‘Save lives across our city’: Manchester council joins with NHS to appeal for blood and organ donors

By Glen Keogh

Patients requiring blood donations could potentially be saved in a ground-breaking move by Manchester City Council as it becomes only the third council in the UK to enter into a three year partnership with the NHS.

The city has joined forces with NHS Blood and Transplant (NHSBT) to sign up to the Organ Donor Register and give blood in what has been hailed as a ‘significant step’ for public health in Manchester.

The council’s new initiative, which will see them promoting both blood and organ donation, hopes to significantly increase the number of Mancunians who do both.

Councillor Glynn Evans, Manchester City Council’s Executive Member for Adults said: “This is a groundbreaking move, making us the first council in the north of England and only the third council nationally to enter into a three year partnership with NHS Blood and Transplant. 

“It’s also a significant step for public health in Manchester and a major milestone for the service since it transferred under local authority responsibility in April.

“This partnership has the potential to save lives across the city which is why we are  committed to doing all we can to increase the rates of blood and organ donations from our own staff and residents in Manchester.”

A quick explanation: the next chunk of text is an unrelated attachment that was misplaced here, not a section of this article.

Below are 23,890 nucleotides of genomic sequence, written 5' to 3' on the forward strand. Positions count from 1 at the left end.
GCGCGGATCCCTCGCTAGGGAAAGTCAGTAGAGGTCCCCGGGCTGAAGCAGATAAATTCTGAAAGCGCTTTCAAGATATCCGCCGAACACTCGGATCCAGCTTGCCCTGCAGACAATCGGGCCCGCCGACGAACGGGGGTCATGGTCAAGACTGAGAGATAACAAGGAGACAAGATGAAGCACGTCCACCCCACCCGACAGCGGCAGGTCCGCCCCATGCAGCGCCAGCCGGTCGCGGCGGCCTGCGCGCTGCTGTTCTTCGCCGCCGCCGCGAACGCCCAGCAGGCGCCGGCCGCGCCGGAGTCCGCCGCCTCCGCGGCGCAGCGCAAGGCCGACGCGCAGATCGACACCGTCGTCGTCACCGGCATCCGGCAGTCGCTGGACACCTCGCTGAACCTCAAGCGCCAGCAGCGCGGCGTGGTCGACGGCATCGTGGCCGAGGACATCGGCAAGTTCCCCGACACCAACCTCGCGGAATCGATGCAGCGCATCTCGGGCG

The council particularly want to target black and Asian people as there are significantly less people donating blood and organs from these communities – despite these communities urgently needing help.

Withington mum-of-two Caroline Hardie said she was minutes from death, and without blood donors, she would not have survived.

“If it wasn’t for the medical team, I wouldn’t be here and most definitely without blood donors, my daughter would have no mother,” the 26-year-old added.

“The blood I received not only saved my life, but it saved my daughter from losing her mother before she was even four weeks old.”

Less than 1% of the city’s population have given blood in the last two years – the national average is 4%.

Zeeshan Asghar, NHSBT’s Partnership Development Manager, said: “We are delighted to be launching this important collaboration with such a major and leading local authority.”

Picture courtesy of NHSBT1, via YouTube, with thanks.

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